Study your flashcards anywhere!

Download the official Cram app for free >

  • Shuffle
    Toggle On
    Toggle Off
  • Alphabetize
    Toggle On
    Toggle Off
  • Front First
    Toggle On
    Toggle Off
  • Both Sides
    Toggle On
    Toggle Off
  • Read
    Toggle On
    Toggle Off

How to study your flashcards.

Right/Left arrow keys: Navigate between flashcards.right arrow keyleft arrow key

Up/Down arrow keys: Flip the card between the front and back.down keyup key

H key: Show hint (3rd side).h key

A key: Read text to speech.a key


Play button


Play button




Click to flip

113 Cards in this Set

  • Front
  • Back
What is general jurisdiction?
D must have substantial, systematic, continuous contacts with forum state.

Individual - Domicile
Corporation - PPB or Place of incorporation
What is fairness?
Traditional notions of fair play and substantial justice.
What are the fairness factors?
1. Burden on D
2. Interest on forum state
3. P's interest
4. Interstate judicial systems interest in efficient resolution of disputes.
5. Public policy (catch all)
Statutory limitations on jurisdiction
They are statutory limits to personal jurisdiction. Long arm statutes say that just because exercise of jx over person satisfied due process doesn't mean it is permissible.
What does the Kansas long arm statute say?
Need to use for non-residents if can't serve in state. Jx if cause of action arises out of:
1) Transaction of any business within Kansas
2) A tort in Kansas
3) Ownership, use or possession in KS
4)Contracting to insure in KS
5) K w/KS resident to be performed in KS
6) Acting as a director, manager or officer of a Corp. incorporated in KS or PPB in KS
7)Causing injury in KS with out of state D, if D solicited in KS or products were used in KS in the ordinary course of trade
8)Living in a marital relationship in KS if other party still resides in KS
9) Insuring any person for an act resulting in judgment in KS
10)Sexual intercourse within KS if the claim is for parentage or child support and the other party still resides in KS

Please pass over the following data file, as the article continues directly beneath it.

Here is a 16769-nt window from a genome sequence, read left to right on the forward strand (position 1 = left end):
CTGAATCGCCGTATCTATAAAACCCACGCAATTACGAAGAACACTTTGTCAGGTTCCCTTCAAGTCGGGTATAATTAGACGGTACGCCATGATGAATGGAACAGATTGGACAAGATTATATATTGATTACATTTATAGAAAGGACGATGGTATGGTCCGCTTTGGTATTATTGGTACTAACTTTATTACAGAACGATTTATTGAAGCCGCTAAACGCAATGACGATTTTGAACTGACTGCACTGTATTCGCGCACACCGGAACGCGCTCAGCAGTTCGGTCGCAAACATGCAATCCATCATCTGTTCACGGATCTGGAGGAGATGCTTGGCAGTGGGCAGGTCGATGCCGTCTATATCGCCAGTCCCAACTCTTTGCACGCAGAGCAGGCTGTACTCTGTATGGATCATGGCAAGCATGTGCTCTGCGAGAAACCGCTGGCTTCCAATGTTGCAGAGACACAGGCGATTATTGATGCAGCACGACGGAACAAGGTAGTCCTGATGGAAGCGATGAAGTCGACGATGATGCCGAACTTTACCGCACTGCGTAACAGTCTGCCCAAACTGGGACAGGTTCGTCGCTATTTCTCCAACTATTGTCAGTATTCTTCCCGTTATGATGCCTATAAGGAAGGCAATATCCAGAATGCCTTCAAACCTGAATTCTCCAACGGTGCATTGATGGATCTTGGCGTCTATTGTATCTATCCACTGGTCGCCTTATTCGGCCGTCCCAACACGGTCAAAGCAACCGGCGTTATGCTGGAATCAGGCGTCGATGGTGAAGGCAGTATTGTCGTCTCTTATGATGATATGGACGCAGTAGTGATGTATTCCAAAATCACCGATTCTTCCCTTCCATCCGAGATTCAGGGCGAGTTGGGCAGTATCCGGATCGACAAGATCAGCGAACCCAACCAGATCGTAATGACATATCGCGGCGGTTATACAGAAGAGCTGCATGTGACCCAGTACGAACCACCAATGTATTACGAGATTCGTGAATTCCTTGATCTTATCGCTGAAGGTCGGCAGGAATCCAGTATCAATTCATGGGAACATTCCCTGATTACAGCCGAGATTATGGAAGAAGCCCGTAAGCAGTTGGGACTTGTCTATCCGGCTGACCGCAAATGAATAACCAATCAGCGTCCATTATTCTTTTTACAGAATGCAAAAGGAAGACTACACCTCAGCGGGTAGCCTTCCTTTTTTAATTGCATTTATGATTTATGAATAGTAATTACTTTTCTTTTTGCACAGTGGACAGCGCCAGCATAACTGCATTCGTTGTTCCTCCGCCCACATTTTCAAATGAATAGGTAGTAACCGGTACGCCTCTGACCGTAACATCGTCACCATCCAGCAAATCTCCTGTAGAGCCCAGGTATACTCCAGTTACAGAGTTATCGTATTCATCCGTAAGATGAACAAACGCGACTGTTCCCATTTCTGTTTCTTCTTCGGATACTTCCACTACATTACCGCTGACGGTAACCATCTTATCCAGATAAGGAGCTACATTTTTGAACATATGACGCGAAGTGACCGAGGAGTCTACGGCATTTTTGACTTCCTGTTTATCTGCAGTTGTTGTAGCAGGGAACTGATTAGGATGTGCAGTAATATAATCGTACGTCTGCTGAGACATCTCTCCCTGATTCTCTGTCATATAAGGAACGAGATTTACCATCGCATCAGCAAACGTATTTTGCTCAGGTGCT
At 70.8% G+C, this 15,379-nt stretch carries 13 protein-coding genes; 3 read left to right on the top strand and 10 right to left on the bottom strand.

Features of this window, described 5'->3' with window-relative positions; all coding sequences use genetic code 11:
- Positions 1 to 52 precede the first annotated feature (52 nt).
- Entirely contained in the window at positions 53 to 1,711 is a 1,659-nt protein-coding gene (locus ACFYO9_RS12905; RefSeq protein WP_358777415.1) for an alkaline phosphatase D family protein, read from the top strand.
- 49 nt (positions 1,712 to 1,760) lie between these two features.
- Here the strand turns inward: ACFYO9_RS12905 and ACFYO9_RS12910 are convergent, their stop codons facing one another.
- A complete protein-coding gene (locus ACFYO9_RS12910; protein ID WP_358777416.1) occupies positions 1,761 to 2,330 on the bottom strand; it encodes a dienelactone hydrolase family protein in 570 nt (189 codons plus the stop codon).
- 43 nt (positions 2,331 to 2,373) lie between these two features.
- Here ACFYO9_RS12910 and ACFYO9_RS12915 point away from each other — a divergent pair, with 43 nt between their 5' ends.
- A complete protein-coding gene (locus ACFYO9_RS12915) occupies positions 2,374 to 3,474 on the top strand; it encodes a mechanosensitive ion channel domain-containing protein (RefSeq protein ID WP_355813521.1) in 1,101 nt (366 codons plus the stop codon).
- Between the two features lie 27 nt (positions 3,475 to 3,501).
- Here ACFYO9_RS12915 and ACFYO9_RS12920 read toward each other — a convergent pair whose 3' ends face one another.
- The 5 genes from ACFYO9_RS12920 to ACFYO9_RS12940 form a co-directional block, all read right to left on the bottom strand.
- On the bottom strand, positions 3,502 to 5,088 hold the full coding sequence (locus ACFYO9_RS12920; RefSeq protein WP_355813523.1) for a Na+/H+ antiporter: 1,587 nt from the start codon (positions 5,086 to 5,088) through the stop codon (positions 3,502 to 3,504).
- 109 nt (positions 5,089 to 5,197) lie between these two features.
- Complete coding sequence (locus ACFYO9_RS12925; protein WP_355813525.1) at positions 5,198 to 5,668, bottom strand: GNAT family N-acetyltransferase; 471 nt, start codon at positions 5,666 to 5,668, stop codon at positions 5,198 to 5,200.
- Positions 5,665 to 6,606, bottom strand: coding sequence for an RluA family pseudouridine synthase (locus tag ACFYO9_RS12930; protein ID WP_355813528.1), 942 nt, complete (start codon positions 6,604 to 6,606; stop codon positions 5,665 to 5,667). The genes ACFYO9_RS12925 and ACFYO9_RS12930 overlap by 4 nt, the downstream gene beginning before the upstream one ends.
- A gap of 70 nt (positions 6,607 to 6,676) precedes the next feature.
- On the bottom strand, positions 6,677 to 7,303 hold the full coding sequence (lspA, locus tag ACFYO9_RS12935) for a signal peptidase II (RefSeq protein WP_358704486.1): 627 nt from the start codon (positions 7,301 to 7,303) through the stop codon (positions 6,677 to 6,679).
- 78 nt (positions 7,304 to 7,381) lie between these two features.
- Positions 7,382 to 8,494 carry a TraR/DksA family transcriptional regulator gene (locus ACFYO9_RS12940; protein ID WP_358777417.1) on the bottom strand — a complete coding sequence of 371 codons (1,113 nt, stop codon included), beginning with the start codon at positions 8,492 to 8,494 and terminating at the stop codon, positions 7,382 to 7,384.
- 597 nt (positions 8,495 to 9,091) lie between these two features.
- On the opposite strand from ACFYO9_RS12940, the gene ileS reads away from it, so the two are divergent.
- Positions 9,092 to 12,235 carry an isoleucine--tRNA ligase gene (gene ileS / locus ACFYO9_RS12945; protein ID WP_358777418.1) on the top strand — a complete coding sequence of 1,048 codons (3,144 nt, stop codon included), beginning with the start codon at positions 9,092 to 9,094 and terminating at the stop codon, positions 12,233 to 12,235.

11) Contracting with KS corp. about transp. or communications services managed or operated in KS.
What does the federal long arm statute say?
If state court would have jx based on its long arm statute, then federal courts do too.
If a federal court does not have jurisdiction using the state's long arm statute, can a federal court nevertheless assert jx?
Yes, through:
1) Bulge rule: If D is joined by impleader or as necessary arty, federal ct has personal jx if service is done within 100 miles of courthouse

2) Per specific federal statutes

3) in federal cases, if no state works any federal court if aggregate contacts suffice for due process
SERVICE OF PROCESS: How do we give D a proper notice of lawsuit?
As with personal jx, two dimensions:
1) Constitutional: reasonably certain to inform parties

2) Rule/statute in KS
SERVICE OF PROCESS: How can you serve process in Kansas?
1) Service on individual: (i) by mail with return receipt (ii) on written request to clerk: personal service, (iii) on written request to clerk: residential service, leave summons at home with person of suitable age and discretion.

2) On corporation: same as above, to: (i) officer or agent (ii) person in charge of any business office.
SERVICE OF PROCESS: What is the time limit for service of process in Kansas?
Within 90 days of filing the complaint.
SERVICE OF PROCESS: What is the effect of the statute of limitations in Kansas?
SOL are met as long as case is filed on time, as long as service is done within 90 days of filing the complaint.
SERVICE OF PROCESS: What happens if service is done within the allowed time but is later deemed defective?
Plaintiff has 90 more days to serve and still be within the SOL (if served in good faith)
SERVICE OF PROCESS: How can you serve process in federal court?